By Caitlin Schudalla
The Norman Transcript
NORMAN — The Oklahoma League of Women Voters brought seven communities together Tuesday evening in a live-broadcast forum, Focus On Education, concentrating on issues facing public education in Oklahoma and fielding questions from viewers across the state.
Panelists David Blatt of the OK Policy Institute, Sharon Rodine of the Oklahoma Institute for Child Advocacy, and Oklahoma City charter school parent Dee Robinson — among others — spoke on the status of education funding, children in Oklahoma and parental impact on student scholarship, respectively.
“The state Senate Republicans called for an additional $75 million to $100 million in state funding for common education, but their plan is contingent upon there being no tax cut taking effect in 2014, but the plan being promoted by the governor and House would enact a 25 percent cut in income tax taking effect next year,” Blatt said. “So even with those additional funds, the situation would still be very tight.”
Calling attention to the ever-widening gap as tax revenue shrinks and educational needs grow, Blatt said correcting the “misaligned revenue” must be a major priority.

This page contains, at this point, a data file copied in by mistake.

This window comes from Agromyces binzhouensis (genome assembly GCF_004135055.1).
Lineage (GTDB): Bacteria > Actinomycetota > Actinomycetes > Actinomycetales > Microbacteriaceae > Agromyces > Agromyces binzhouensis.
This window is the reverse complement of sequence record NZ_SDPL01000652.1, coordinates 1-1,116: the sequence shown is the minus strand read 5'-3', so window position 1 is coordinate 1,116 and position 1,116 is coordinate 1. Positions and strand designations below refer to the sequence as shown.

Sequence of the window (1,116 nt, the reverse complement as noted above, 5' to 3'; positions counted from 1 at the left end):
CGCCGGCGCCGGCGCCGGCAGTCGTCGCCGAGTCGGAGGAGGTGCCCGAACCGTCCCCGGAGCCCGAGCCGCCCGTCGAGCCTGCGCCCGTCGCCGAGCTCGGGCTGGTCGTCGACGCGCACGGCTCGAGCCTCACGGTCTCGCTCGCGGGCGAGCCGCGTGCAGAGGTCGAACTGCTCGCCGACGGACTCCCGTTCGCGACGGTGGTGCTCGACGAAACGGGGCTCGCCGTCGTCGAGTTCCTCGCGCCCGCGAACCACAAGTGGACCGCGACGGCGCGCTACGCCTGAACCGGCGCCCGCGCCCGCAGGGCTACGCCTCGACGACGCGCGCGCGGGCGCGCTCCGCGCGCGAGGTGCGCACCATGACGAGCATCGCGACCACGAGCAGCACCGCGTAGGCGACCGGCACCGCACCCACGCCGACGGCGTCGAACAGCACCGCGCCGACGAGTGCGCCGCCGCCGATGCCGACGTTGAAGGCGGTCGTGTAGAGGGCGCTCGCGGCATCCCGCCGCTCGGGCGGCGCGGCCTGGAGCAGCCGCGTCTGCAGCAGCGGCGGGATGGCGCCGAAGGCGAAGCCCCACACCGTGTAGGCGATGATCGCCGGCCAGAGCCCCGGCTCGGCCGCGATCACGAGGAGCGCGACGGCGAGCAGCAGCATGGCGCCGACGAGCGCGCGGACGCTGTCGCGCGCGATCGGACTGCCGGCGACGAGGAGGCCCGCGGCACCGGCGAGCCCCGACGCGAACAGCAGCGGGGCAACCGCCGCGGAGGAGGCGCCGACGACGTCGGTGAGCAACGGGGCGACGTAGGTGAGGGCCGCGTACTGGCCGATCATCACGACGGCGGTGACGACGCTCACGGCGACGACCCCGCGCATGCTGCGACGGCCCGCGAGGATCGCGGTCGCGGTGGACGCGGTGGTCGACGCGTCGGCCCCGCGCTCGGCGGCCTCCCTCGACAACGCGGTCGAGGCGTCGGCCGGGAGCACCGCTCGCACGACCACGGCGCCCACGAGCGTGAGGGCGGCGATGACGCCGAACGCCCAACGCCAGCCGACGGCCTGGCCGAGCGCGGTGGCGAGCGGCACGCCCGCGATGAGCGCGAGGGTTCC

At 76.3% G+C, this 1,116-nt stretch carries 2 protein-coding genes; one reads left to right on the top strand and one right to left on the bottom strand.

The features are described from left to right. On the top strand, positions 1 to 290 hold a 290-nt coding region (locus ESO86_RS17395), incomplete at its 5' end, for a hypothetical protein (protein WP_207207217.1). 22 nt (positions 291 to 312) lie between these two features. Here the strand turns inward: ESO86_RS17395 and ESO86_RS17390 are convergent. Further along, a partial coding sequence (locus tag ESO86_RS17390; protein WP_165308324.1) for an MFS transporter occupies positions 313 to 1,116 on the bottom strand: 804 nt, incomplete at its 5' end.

Rodine discussed the number of children in poverty in Oklahoma and the crucial importance of education in remedying the situation, stating that funding and policy could directly affect a positive shift in children’s well-being.
“We need to think bigger, broader and better,” Rodine said. “As we look at policies, too often Oklahoma takes a more punitive approach than is necessary.
“We can look at positive and productive solutions by investing and helping those who need the resources instead of threatening to flunk them.”
Robinson discussed the dire impact of under-funding as evidenced by her local school, ultimately contributing to her decision to send her son to Kipp College Preparatory charter school.
“You say that our children are obese and inactive, but without proper investment in local schools, they can’t afford to build playgrounds or gymnasiums for those children, nor can they employ full-time or even part-time gym teachers,” Robinson said.
“I work in downtown Oklahoma City. I see the money we’re putting into project 360 and building this momentum. Why can’t we can’t put this kind of money and momentum into our education?”
For more information on these and other issues in education funding, visit www.okpolicy.org.
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